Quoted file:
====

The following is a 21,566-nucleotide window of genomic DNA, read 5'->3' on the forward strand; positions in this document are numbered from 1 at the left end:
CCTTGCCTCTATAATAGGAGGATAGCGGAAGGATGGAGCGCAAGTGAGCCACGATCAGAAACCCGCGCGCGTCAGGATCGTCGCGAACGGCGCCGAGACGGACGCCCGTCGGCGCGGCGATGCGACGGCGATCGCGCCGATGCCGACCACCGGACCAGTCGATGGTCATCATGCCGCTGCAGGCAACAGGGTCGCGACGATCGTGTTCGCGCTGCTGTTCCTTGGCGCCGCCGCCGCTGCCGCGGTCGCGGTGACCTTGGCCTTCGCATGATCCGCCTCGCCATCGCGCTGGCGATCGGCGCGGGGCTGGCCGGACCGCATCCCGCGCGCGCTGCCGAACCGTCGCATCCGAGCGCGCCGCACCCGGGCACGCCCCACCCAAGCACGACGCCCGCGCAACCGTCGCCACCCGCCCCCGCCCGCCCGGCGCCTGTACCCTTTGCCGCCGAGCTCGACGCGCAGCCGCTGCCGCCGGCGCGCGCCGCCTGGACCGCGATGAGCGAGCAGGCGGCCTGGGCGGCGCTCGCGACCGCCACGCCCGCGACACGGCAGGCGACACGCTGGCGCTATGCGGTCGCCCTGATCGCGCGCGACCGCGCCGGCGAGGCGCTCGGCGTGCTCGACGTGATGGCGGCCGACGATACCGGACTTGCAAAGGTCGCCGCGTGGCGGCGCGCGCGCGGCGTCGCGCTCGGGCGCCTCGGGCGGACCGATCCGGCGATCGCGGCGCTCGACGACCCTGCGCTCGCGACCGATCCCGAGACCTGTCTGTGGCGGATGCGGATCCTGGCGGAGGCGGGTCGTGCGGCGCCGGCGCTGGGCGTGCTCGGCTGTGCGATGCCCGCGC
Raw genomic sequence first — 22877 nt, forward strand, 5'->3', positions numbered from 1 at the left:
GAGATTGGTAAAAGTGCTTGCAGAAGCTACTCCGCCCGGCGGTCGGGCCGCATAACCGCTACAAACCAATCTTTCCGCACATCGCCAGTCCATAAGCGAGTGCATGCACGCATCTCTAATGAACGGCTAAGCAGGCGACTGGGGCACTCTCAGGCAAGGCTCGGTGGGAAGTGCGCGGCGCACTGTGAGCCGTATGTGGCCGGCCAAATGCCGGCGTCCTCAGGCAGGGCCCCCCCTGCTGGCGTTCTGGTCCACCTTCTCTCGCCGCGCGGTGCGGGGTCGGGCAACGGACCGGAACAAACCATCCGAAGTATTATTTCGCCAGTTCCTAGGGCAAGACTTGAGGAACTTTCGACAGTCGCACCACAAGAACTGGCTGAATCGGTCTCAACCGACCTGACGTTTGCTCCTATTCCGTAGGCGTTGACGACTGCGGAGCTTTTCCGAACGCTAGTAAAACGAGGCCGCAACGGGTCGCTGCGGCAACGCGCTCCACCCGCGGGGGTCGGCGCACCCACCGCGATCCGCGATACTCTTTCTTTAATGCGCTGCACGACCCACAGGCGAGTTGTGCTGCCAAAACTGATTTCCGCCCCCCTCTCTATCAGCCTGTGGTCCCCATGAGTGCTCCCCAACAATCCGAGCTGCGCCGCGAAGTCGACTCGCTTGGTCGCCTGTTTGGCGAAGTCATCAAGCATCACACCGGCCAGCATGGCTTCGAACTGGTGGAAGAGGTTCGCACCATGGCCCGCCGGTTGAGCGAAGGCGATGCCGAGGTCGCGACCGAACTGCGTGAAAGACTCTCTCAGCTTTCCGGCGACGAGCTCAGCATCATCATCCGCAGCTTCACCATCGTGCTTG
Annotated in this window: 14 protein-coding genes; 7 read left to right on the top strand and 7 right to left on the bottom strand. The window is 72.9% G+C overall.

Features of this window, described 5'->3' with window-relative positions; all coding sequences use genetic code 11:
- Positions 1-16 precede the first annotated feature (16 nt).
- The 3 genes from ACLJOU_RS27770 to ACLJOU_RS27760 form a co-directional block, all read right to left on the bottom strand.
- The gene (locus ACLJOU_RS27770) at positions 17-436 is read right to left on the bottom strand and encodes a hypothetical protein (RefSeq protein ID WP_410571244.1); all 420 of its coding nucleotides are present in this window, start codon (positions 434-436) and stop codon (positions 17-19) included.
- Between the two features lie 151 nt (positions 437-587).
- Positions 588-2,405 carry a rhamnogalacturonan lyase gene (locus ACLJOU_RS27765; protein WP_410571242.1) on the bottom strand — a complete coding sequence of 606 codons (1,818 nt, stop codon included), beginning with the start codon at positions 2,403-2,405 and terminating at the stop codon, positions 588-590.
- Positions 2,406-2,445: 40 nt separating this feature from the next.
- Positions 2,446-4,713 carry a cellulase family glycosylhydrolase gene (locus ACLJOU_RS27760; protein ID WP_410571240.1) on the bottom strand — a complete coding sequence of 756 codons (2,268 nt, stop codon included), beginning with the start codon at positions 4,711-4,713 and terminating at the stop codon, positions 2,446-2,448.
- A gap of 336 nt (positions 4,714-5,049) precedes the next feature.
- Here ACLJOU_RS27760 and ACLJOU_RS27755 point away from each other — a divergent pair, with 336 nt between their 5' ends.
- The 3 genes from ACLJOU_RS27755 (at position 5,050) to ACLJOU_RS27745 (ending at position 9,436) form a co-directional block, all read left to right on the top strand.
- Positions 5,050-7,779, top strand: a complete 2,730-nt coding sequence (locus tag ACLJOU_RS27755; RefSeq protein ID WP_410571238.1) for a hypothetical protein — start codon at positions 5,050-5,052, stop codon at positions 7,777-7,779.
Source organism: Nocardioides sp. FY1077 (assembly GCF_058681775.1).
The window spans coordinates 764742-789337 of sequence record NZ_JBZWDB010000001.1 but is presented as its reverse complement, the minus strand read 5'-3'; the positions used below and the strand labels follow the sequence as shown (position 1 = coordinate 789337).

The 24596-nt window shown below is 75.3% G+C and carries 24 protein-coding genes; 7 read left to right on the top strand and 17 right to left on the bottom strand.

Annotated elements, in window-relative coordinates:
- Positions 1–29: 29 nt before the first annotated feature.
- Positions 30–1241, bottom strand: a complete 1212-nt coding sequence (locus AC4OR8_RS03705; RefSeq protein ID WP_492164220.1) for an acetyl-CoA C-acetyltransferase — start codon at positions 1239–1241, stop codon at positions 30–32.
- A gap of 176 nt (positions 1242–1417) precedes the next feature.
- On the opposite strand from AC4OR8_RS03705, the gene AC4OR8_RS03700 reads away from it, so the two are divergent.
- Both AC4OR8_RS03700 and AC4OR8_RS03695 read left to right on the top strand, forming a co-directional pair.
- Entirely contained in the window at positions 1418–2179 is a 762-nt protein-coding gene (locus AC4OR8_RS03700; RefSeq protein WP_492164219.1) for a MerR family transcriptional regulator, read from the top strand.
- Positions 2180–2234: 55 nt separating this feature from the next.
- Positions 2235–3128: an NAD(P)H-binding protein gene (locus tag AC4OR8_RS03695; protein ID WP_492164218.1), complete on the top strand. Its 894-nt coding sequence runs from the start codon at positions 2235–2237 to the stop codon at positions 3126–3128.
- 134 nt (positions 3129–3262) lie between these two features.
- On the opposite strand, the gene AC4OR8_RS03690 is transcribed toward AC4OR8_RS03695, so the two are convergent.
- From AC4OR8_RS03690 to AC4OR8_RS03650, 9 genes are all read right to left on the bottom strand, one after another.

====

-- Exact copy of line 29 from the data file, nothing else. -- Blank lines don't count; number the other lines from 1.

- Positions 2235–3128: an NAD(P)H-binding protein gene (locus tag AC4OR8_RS03695; protein ID WP_492164218.1), complete on the top strand. Its 894-nt coding sequence runs from the start codon at positions 2235–2237 to the stop codon at positions 3126–3128.